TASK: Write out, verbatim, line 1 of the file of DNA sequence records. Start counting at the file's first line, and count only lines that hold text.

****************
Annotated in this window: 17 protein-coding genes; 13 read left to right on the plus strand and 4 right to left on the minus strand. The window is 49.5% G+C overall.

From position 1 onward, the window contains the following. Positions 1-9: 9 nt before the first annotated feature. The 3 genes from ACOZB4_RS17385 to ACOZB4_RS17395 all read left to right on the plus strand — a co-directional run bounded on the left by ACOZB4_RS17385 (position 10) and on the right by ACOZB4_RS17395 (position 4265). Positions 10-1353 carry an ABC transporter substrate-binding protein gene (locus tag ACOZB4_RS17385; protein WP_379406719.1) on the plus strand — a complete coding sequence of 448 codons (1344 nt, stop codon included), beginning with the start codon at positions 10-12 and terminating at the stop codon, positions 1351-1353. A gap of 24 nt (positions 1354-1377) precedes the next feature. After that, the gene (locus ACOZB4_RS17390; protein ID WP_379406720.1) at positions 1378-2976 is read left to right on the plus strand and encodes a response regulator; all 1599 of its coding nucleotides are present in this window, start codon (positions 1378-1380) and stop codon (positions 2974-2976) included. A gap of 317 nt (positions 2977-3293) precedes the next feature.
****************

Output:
Annotated in this window: 17 protein-coding genes; 13 read left to right on the plus strand and 4 right to left on the minus strand. The window is 49.5% G+C overall.